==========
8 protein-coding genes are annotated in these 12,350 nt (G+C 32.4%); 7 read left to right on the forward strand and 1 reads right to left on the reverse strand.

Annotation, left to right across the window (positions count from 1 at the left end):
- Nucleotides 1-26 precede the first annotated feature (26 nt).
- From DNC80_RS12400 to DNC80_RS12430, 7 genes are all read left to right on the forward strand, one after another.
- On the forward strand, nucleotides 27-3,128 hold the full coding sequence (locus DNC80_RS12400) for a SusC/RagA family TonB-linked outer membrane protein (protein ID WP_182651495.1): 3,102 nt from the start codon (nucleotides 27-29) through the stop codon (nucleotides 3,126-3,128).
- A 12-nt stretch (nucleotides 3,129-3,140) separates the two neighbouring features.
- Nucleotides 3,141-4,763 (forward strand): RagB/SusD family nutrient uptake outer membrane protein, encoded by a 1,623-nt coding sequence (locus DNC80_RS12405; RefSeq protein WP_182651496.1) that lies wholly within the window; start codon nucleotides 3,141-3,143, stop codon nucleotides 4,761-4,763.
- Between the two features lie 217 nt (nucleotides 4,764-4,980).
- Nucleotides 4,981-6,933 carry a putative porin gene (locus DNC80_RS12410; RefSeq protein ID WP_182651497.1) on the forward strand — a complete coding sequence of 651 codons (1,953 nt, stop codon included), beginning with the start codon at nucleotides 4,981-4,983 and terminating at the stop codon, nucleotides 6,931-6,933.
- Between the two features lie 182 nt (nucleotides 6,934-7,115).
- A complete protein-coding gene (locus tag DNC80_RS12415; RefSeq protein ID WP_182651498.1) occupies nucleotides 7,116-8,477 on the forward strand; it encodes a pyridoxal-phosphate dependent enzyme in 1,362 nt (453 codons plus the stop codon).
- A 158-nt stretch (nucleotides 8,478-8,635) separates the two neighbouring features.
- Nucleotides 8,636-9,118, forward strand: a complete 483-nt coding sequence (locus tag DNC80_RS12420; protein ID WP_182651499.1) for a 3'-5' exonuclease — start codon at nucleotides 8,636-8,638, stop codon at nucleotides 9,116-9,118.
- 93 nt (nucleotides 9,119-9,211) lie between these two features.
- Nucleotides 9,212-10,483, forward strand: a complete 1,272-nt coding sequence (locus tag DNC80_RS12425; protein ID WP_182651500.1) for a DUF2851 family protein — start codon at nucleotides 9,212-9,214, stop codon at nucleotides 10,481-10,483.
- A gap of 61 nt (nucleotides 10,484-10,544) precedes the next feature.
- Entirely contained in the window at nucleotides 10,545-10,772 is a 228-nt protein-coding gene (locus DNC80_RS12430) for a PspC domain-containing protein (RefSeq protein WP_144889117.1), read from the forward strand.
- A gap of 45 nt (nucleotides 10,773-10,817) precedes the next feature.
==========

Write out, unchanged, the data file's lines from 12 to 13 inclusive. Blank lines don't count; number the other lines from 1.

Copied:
- A 158-nt stretch (nucleotides 8,478-8,635) separates the two neighbouring features.
- Nucleotides 8,636-9,118, forward strand: a complete 483-nt coding sequence (locus tag DNC80_RS12420; protein ID WP_182651499.1) for a 3'-5' exonuclease — start codon at nucleotides 8,636-8,638, stop codon at nucleotides 9,116-9,118.